4. Your first step should be to become informed about the relevant laws and the restrictions about disability discrimination.

(It may be helpful to speak with a representative of your local EFA Chapter.)

You could also speak with the protection and advocacy staff of the state human rights commission, the Equal Employment Opportunities Commission (EEOC), or a social worker who specializes in employment issues.

5. Also find out about the ADA. (American with Disabilities Act.)

It applies to all employers, employment agencies, labor organizations, and joint labor-management committees in which at least 15 employees work for each working day in each of 20 or more calendar weeks.

The ADA excludes the federal government or other employers that receive a certain level of federal support (because they are subject to other similar regulations), as well as Indian tribes and private-membership clubs that are exempt from taxation.

6. Title I of the ADA provides that people with disabilities cannot be excluded from employment unless they are unable to perform the essential requirements of the job.

7. You are subject to the same employment rules as others when it comes to upgrading, promotion, demotion, tenure, transfer, layoff, termination, return from layoff, and rehiring…

8. The same with rates of pay or other compensation and changes in compensation…

9. Job assignment, job classification, position descriptions, lines of progression, structures and seniority lists also apply…

10. Leaves of absence, sick leave, or other leave…

11. Fringe benefits, whether or not administered by the employer…

12. Selection and financial support for training, including apprenticeships, professional meetings, conferences and other related activities, and selection for leaves of absence to pursue training…

13. Any activities sponsored by the employer, including social and recreational programs…

14. Any other term, condition, or privilege of employment.

Tip: “Your best places you want to look for jobs is find places that post EOE ( Equal Opportunity Employment). These type of places are in agreement to hiring people with disabilities.

They work with the disability act if you are hired, even if you have not told/written or they have not asked if you have any disability. You have a seizure on the job, they are supposed to work with you and figure out a plan that works for both of you.”— Kari Lynne Brauer

It’s the law!

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  1. There are some people who think they are the ‘leader’ of everything even if they do not know that a person just has staring spells. (I guess the Director figured any one who has Epilepsy always has grand mal and falls to the floor………………! ) I had been working for over 6 years before anyone knew my situation. My spells only amounted to brief spells, and most of the time I could go ahead with work without having any interruptions. So- after I had a spell (when I was working with another woman) , I told her I would be fine. Huh? She ran off to the boss like a little girl who was telling ‘mommy’………… The director made me compose a letter that was put in everyone’s locker. Well, after that, I was secluded from helping people.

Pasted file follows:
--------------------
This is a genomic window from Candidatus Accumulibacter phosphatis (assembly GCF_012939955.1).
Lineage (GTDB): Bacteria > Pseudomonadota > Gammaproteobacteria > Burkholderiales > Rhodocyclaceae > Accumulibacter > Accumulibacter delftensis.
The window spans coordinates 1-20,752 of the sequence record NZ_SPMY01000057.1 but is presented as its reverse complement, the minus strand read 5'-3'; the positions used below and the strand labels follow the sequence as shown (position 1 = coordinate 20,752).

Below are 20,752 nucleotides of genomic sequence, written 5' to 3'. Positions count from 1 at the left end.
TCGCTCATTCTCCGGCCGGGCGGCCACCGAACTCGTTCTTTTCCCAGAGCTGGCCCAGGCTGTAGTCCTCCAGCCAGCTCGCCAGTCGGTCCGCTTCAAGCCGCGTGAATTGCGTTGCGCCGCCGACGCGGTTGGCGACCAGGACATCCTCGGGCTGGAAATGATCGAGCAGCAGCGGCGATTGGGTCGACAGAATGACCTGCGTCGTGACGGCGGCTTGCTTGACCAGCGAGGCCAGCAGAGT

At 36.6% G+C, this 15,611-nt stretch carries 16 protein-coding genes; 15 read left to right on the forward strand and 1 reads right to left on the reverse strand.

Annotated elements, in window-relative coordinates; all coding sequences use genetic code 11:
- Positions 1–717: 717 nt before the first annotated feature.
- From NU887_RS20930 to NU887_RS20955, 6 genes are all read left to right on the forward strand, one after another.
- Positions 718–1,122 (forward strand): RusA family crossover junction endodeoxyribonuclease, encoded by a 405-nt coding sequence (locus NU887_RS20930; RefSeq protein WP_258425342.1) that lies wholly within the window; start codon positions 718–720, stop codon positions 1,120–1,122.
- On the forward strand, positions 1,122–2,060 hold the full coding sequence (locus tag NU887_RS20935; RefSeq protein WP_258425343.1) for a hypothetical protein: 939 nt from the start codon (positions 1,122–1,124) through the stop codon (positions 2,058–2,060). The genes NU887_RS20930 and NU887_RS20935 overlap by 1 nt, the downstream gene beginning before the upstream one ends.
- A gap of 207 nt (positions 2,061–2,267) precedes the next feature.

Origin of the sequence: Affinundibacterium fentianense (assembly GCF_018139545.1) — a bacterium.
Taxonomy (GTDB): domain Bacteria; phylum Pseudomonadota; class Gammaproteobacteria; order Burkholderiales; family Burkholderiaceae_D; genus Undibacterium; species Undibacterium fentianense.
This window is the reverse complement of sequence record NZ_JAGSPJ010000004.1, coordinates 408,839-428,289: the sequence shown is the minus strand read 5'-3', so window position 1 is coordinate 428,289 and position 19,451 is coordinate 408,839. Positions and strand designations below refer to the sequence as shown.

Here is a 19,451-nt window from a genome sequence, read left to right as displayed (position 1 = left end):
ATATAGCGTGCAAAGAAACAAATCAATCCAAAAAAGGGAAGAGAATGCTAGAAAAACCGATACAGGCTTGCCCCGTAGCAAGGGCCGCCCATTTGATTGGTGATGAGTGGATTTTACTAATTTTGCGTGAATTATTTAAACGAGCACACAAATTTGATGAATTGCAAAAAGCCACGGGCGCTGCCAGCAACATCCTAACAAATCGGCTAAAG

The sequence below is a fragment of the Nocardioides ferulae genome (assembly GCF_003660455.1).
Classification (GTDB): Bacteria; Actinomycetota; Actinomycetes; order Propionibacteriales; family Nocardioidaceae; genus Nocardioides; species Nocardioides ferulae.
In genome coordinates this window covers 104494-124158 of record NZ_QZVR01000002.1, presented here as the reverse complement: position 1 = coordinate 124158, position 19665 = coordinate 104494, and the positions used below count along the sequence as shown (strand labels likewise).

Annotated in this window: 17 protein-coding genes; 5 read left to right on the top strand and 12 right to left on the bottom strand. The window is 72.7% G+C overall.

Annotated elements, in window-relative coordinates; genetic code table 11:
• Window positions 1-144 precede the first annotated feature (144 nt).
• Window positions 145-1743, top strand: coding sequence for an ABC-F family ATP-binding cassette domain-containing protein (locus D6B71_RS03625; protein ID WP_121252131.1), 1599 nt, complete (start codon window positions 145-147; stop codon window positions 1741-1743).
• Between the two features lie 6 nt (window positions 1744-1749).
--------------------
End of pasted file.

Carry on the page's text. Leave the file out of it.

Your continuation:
After the sixth entry, I got my disability. Karen


    Liked by 1 person

    Comment by karen629@charter.net — February 20, 2019 @ 10:41 PM

    • With me it was like “Phylis, why aren’t you paying attention!”

      But, then it got worse and I really zoned out.

      To the point where I would just close the door of my office, until my aura was over.

      (Often it took a while.)

      One time the copy machine next to my office set fire.

      Then, the whole floor was evacuated, but I was out cold on my locked office floor.

      A while later — not knowing about the drama that had ensued — I came out of my office and asked what happened to the copy machine.

      Everyone looked at me as if I was from Mars.

      They had NO idea I was in my office (out cold) the whole time.

      My dirty little secret.


      Comment by Phylis Feiner Johnson — February 20, 2019 @ 11:01 PM

  2. Didn’t anyone have enough ‘brains’ to check behind the door of the room you were in when the emergency struck- didn’t they know you were there that day?

    Guess it’s like it always was for me- people like us were simply ‘outcasts’ from the rest of the crowd and no one wanted to associate with us- nor cared if anything happened to us.

    Yes, when I’m in bed and have an aura, I always tend to pull the sheet up over my head until it subsides.. Something about it just gives a feeling of security.

    Liked by 1 person

    Comment by Karen — February 22, 2019 @ 1:19 PM

    • I was there alright.

      But once my aura started (happily a warning for me), I hit the floor and closed the door.

      My boyfriend (not his fault) worked right down the hall.

      But, since the door was closed, everyone thought I wasn’t there.

      Although the entire floor was evacuated.

      Yes, I was there.

      You might say: “The lights were on, but nobody was home!”


      Comment by Phylis Feiner Johnson — February 22, 2019 @ 2:05 PM

  3. I sued my employer after my meds stopped working after 30+ years and seizures kept me at home. It was a rough road and very difficult. Keep in mind that the ADA is a law. You have to hire an attorney and prove you case after going through the EEOC. Even though I prevailed in the end, I lost my job and was left with the realization that the people can be heartless and cruel. Anyone who feels like epilepsy is the reason for discrimination by their employer should stand up for their rights. But always consider the unintended consequences. Life is short, and if you’re able to cut your losses and move on, I recommend that path. Like I said, the ADA is only a law, exposing the violation is a whole different thing. Be well.